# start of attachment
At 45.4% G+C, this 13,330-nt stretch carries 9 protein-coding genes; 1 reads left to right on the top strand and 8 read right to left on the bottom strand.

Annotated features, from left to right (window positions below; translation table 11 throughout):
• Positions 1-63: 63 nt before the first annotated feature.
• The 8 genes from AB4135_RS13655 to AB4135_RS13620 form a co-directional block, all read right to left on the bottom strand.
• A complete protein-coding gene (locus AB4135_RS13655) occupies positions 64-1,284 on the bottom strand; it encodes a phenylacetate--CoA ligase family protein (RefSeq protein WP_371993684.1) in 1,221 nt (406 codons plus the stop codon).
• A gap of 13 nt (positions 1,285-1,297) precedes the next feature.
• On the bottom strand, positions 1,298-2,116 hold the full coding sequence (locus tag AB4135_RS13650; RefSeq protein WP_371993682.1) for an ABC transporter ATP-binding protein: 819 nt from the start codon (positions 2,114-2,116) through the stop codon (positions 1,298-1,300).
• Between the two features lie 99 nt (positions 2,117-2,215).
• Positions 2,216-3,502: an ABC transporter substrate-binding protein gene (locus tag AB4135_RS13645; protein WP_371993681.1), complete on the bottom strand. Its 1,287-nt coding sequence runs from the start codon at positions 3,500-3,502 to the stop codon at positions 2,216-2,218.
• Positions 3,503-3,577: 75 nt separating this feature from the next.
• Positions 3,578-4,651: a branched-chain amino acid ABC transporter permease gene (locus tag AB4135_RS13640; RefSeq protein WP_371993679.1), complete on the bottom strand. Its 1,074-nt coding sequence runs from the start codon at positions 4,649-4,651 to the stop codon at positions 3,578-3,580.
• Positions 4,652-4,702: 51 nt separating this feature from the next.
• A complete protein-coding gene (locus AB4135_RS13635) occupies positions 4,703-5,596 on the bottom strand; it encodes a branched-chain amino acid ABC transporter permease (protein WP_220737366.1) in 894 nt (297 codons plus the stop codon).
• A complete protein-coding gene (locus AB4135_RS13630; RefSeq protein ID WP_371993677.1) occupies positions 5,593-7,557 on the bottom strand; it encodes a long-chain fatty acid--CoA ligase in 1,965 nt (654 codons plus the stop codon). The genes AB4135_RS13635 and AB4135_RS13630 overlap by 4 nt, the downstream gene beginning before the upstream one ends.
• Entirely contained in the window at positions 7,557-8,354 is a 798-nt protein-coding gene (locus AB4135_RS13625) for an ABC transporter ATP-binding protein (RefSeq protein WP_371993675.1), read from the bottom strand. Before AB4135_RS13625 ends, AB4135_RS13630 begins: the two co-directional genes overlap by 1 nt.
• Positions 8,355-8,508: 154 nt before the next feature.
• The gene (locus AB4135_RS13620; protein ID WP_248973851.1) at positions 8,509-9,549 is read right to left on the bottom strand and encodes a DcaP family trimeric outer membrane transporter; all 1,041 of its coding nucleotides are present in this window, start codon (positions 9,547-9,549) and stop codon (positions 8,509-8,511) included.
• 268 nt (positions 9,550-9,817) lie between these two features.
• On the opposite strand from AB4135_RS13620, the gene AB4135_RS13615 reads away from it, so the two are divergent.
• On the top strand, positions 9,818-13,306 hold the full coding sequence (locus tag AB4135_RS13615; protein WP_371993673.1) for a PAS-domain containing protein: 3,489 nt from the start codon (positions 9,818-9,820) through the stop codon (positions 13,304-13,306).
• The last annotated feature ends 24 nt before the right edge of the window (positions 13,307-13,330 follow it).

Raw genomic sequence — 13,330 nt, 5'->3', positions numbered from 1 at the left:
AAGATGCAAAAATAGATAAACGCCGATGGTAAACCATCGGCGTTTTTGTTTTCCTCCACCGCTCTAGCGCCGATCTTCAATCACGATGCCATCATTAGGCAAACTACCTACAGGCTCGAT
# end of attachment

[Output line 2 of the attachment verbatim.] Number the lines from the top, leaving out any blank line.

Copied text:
Annotated features, from left to right (window positions below; translation table 11 throughout):